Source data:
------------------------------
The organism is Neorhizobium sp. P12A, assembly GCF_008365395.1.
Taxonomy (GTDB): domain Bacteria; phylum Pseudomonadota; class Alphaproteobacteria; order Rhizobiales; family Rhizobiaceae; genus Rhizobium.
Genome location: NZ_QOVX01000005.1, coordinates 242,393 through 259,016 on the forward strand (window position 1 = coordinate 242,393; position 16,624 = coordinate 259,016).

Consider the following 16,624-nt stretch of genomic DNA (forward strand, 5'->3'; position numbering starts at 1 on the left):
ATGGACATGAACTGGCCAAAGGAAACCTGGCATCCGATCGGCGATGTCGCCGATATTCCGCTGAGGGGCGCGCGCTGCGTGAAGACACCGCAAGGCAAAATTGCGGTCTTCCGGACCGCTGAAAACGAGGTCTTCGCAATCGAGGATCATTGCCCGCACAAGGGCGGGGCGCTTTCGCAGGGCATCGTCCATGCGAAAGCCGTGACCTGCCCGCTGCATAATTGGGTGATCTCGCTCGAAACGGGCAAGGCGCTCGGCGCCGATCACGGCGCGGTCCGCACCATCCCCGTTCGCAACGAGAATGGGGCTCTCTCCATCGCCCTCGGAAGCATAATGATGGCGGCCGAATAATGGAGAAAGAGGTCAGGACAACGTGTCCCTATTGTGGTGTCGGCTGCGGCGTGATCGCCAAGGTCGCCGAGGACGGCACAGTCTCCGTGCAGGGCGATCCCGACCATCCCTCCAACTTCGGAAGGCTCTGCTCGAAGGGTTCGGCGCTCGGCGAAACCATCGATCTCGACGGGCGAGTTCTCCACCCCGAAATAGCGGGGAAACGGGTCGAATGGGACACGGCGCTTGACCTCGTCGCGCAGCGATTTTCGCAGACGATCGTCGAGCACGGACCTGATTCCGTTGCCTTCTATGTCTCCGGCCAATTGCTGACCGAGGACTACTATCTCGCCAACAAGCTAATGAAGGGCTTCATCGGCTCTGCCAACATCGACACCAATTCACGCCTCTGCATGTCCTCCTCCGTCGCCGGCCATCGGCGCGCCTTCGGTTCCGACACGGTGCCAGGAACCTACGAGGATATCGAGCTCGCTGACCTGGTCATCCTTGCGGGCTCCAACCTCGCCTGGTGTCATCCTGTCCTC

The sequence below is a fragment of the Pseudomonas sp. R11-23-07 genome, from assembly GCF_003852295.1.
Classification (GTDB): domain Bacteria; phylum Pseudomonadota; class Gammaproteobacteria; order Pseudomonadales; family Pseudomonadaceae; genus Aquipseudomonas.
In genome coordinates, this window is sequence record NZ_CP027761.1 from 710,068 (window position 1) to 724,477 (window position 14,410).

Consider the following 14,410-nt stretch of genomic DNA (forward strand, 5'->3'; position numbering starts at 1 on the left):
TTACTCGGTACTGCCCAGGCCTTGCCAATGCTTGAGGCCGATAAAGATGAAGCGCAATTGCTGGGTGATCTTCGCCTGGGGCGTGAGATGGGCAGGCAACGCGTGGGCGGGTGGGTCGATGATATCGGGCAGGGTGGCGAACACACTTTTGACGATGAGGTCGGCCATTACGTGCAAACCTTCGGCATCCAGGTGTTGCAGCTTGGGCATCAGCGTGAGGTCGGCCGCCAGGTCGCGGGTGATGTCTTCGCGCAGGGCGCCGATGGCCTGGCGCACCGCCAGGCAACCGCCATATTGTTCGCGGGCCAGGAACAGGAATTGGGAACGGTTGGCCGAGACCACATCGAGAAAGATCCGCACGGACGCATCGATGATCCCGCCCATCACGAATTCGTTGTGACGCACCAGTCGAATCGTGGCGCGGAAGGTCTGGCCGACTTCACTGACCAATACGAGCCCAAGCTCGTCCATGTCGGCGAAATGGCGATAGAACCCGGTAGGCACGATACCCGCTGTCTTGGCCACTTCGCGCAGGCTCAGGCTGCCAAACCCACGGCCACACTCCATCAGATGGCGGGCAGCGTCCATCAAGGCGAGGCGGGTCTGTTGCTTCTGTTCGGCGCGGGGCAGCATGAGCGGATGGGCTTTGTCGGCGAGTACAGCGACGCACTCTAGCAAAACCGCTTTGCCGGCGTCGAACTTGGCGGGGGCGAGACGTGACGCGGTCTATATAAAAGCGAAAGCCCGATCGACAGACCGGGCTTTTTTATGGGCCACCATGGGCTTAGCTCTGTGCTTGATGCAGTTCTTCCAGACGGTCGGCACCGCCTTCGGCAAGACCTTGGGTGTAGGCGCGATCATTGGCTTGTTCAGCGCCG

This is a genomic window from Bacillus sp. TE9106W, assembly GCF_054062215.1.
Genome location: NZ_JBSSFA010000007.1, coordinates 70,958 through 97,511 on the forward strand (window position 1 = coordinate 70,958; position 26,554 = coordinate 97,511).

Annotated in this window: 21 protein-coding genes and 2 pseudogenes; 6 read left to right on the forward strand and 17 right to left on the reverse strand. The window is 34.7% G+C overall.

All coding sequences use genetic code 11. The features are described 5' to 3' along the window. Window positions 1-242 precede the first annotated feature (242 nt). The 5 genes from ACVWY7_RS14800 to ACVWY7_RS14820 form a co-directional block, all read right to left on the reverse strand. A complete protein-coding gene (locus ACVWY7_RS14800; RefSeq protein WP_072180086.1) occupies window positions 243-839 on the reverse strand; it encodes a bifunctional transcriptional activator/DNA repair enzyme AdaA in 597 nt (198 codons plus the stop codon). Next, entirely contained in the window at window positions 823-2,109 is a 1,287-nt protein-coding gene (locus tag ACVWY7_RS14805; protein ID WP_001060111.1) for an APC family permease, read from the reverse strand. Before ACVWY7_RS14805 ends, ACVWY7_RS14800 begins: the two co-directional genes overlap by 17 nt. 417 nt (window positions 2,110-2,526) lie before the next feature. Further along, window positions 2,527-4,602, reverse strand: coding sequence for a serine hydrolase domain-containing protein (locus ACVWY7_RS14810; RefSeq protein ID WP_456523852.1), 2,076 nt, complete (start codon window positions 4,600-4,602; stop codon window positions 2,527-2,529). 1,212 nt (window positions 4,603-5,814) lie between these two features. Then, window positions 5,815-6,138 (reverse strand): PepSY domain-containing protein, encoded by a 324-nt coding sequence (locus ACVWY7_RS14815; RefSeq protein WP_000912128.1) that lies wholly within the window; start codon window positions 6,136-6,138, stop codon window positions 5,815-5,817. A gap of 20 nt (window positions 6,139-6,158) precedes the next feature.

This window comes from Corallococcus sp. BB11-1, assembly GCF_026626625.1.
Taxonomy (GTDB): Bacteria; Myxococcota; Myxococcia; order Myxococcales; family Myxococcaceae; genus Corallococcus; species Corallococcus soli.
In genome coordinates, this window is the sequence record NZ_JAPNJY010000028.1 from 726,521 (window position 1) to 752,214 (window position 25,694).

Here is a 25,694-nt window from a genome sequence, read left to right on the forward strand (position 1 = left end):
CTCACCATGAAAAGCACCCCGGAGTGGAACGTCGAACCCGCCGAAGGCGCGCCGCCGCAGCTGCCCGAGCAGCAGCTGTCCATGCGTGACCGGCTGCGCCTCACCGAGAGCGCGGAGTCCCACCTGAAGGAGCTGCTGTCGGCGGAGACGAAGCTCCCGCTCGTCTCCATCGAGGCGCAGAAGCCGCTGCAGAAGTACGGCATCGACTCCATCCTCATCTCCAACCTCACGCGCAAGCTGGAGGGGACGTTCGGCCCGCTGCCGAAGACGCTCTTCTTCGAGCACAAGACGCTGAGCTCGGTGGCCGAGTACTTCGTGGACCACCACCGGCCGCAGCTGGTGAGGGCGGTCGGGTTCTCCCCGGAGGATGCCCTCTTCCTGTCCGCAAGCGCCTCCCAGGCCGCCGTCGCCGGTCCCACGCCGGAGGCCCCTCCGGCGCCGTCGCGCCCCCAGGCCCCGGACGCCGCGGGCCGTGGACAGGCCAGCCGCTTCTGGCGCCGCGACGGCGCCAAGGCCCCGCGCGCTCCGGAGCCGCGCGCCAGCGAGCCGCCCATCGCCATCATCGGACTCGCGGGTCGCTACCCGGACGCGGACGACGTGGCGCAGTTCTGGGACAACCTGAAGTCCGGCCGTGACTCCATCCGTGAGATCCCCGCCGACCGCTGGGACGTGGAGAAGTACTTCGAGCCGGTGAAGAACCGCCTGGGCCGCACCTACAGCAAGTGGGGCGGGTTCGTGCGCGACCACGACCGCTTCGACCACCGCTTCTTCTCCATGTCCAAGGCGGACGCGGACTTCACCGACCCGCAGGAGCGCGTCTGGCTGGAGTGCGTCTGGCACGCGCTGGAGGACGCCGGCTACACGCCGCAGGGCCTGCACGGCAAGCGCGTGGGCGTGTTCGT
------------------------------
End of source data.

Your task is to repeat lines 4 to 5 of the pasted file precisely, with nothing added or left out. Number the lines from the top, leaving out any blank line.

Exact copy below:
Consider the following 16,624-nt stretch of genomic DNA (forward strand, 5'->3'; position numbering starts at 1 on the left):
ATGGACATGAACTGGCCAAAGGAAACCTGGCATCCGATCGGCGATGTCGCCGATATTCCGCTGAGGGGCGCGCGCTGCGTGAAGACACCGCAAGGCAAAATTGCGGTCTTCCGGACCGCTGAAAACGAGGTCTTCGCAATCGAGGATCATTGCCCGCACAAGGGCGGGGCGCTTTCGCAGGGCATCGTCCATGCGAAAGCCGTGACCTGCCCGCTGCATAATTGGGTGATCTCGCTCGAAACGGGCAAGGCGCTCGGCGCCGATCACGGCGCGGTCCGCACCATCCCCGTTCGCAACGAGAATGGGGCTCTCTCCATCGCCCTCGGAAGCATAATGATGGCGGCCGAATAATGGAGAAAGAGGTCAGGACAACGTGTCCCTATTGTGGTGTCGGCTGCGGCGTGATCGCCAAGGTCGCCGAGGACGGCACAGTCTCCGTGCAGGGCGATCCCGACCATCCCTCCAACTTCGGAAGGCTCTGCTCGAAGGGTTCGGCGCTCGGCGAAACCATCGATCTCGACGGGCGAGTTCTCCACCCCGAAATAGCGGGGAAACGGGTCGAATGGGACACGGCGCTTGACCTCGTCGCGCAGCGATTTTCGCAGACGATCGTCGAGCACGGACCTGATTCCGTTGCCTTCTATGTCTCCGGCCAATTGCTGACCGAGGACTACTATCTCGCCAACAAGCTAATGAAGGGCTTCATCGGCTCTGCCAACATCGACACCAATTCACGCCTCTGCATGTCCTCCTCCGTCGCCGGCCATCGGCGCGCCTTCGGTTCCGACACGGTGCCAGGAACCTACGAGGATATCGAGCTCGCTGACCTGGTCATCCTTGCGGGCTCCAACCTCGCCTGGTGTCATCCTGTCCTC